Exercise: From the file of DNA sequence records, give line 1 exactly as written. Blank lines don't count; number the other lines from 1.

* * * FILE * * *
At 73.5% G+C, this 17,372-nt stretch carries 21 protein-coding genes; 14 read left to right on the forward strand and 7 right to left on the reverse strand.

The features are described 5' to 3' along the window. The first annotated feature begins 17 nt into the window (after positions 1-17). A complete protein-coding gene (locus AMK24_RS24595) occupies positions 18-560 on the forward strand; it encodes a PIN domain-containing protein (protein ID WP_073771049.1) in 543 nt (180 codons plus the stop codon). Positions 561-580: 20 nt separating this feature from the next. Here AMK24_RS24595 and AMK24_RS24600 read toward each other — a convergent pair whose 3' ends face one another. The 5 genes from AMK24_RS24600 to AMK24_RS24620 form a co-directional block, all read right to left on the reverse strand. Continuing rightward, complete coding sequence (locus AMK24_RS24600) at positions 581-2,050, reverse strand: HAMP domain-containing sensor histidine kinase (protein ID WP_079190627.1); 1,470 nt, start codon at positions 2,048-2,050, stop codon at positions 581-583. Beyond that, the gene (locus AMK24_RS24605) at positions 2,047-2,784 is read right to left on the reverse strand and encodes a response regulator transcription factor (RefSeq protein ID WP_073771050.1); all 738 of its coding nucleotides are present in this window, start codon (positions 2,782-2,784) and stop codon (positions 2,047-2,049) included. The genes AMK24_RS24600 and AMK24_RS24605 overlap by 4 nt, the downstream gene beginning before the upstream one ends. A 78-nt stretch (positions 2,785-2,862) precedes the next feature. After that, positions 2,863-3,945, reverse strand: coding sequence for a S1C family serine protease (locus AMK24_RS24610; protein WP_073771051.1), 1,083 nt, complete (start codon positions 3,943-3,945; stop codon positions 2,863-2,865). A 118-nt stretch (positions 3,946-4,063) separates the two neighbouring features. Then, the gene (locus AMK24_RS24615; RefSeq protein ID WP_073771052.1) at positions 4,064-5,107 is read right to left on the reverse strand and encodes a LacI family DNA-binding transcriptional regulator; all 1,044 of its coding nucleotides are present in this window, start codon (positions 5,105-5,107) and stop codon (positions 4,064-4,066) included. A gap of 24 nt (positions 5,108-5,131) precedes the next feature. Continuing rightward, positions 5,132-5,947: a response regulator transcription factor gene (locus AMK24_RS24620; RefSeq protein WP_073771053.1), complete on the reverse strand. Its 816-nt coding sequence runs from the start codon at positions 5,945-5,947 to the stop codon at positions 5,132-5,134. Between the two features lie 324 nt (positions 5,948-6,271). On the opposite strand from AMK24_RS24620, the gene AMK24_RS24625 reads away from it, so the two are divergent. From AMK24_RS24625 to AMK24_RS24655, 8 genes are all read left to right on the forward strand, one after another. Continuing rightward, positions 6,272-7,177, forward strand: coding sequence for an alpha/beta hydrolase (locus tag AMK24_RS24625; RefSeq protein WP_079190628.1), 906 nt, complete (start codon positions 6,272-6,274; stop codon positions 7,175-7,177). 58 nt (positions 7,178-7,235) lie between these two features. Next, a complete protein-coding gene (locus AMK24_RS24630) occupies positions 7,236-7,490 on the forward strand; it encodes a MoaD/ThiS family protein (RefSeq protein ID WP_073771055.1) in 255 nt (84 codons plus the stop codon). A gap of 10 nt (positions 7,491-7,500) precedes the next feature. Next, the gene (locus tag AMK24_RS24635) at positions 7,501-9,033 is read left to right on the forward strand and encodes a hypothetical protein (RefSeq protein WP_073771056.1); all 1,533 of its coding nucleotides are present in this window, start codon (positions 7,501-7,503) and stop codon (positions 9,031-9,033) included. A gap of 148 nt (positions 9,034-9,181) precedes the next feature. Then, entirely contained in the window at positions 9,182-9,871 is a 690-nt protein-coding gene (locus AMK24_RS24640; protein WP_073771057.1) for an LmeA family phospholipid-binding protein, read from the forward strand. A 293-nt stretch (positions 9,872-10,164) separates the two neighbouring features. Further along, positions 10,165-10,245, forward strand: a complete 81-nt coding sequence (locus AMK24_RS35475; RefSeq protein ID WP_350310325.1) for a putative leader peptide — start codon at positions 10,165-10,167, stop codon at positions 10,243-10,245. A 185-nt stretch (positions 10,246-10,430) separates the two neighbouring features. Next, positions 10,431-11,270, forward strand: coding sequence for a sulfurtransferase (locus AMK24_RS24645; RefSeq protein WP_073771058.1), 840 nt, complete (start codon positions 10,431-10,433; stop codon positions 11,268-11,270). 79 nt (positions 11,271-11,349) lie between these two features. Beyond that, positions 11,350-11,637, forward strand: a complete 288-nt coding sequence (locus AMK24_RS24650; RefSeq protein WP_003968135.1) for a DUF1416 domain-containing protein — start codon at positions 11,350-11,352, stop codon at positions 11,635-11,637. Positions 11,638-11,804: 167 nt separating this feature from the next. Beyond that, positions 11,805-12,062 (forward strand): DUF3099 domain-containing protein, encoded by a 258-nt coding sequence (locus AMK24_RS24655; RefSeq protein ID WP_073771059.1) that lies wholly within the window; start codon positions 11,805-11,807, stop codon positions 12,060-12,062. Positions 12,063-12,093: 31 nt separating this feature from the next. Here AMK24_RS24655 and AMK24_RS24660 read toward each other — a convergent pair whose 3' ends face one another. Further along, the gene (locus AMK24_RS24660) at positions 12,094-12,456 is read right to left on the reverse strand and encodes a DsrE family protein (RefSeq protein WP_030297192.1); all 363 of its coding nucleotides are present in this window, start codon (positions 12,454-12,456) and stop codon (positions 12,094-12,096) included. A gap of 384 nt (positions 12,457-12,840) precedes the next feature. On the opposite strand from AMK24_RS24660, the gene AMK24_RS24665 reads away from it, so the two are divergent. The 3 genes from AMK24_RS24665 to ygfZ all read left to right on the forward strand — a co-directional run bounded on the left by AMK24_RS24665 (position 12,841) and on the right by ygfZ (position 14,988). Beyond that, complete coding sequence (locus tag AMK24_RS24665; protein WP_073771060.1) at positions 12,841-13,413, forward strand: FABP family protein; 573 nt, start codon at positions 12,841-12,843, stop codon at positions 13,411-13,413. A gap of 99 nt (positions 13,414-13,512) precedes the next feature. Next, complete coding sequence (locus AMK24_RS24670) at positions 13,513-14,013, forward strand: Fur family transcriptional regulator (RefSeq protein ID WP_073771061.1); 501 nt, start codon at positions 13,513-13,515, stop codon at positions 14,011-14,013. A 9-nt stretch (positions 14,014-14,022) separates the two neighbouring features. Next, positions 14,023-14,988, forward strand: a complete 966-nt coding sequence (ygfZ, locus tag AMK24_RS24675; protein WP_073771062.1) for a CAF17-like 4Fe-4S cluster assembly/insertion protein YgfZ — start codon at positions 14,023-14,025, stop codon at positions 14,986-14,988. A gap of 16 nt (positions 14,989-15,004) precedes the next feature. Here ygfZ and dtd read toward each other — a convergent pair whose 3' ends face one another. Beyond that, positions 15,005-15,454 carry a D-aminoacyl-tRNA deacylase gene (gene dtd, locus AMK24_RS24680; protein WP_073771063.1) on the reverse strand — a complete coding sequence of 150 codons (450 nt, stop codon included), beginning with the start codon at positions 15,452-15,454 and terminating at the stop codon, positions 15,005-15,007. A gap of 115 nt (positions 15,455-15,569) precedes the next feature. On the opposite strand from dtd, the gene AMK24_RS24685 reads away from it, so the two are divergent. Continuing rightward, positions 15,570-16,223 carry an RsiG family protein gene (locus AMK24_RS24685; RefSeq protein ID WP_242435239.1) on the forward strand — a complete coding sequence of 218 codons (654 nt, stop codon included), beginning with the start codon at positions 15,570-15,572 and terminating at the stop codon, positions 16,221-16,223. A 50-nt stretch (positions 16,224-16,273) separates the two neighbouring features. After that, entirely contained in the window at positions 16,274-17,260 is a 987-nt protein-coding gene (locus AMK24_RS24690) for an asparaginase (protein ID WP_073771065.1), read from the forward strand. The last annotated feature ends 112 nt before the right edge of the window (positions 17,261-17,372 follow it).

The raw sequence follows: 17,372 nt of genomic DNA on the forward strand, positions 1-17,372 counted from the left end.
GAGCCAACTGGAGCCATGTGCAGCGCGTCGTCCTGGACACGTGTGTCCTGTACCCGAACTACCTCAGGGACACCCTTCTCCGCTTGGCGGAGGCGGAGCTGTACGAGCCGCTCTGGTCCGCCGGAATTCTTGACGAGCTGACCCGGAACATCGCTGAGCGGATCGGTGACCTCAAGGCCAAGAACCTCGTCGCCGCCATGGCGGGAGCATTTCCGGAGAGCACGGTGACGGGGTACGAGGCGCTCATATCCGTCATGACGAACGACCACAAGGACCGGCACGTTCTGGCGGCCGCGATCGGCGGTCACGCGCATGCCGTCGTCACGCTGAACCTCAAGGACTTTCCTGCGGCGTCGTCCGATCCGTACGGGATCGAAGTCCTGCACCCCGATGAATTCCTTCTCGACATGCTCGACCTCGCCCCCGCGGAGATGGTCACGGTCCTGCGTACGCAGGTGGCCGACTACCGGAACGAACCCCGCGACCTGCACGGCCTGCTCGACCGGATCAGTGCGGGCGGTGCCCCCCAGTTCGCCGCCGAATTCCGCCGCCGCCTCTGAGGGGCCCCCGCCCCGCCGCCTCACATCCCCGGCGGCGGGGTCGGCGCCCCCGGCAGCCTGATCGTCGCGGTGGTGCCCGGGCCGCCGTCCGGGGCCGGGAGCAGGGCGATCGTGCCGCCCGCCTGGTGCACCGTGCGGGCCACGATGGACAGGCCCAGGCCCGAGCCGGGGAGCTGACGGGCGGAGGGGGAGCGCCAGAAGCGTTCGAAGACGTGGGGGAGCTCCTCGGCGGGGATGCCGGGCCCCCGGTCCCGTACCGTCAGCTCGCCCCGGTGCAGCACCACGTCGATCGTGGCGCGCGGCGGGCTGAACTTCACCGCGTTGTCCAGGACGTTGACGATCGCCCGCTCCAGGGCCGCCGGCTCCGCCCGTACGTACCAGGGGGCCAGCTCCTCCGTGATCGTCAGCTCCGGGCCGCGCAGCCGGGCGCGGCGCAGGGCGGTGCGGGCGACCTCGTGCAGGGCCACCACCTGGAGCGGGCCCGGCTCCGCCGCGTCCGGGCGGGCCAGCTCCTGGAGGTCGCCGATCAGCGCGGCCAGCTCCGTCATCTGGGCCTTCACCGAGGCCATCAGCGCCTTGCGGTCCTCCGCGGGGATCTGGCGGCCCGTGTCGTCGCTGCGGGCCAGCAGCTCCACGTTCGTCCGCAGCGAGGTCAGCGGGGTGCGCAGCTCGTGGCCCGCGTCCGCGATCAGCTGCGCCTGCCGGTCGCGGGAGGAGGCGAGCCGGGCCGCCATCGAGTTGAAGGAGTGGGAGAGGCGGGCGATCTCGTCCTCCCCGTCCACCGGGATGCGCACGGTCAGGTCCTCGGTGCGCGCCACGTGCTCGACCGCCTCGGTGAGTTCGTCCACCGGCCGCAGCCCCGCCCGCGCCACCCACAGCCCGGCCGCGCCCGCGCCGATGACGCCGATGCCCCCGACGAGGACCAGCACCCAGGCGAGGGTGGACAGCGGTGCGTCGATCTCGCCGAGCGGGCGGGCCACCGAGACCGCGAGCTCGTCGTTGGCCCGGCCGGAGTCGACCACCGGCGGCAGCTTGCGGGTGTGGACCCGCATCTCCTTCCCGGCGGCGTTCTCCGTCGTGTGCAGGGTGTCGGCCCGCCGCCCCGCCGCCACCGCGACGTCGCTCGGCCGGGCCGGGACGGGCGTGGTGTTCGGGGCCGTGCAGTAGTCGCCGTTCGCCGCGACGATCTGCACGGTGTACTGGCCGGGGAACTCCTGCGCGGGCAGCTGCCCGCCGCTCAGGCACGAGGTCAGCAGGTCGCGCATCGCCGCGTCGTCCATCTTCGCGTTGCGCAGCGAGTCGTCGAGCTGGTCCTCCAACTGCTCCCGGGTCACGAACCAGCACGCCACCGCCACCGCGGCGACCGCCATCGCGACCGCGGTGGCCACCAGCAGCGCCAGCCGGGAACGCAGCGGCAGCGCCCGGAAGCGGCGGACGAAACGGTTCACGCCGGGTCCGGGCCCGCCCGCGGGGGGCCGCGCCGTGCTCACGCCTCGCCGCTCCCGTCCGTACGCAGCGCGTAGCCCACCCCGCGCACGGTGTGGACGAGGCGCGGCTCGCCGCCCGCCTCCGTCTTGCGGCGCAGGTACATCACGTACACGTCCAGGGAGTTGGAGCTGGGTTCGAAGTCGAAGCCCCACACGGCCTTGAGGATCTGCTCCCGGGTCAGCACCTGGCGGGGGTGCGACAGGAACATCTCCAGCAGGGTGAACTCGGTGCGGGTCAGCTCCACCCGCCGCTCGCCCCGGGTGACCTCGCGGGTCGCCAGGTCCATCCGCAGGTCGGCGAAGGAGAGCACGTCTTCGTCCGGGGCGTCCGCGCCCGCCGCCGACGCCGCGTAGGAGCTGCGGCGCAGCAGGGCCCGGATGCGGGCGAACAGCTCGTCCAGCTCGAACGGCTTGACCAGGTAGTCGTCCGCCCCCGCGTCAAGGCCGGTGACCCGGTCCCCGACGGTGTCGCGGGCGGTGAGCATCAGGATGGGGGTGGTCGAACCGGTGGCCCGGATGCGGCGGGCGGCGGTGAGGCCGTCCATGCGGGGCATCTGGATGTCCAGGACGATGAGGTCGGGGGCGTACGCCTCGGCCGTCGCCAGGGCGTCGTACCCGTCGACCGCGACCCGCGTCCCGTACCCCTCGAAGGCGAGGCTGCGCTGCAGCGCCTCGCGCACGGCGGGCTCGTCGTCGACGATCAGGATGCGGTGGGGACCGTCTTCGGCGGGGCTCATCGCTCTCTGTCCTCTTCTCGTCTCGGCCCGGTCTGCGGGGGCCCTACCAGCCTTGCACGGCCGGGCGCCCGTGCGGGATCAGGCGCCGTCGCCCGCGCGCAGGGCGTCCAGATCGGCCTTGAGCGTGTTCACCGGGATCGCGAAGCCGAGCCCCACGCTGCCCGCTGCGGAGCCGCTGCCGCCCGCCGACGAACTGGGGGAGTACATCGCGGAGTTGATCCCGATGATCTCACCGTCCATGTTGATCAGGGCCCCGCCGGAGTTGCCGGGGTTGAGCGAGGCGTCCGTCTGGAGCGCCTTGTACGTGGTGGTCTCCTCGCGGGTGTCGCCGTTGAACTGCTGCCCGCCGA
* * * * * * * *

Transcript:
At 73.5% G+C, this 17,372-nt stretch carries 21 protein-coding genes; 14 read left to right on the forward strand and 7 right to left on the reverse strand.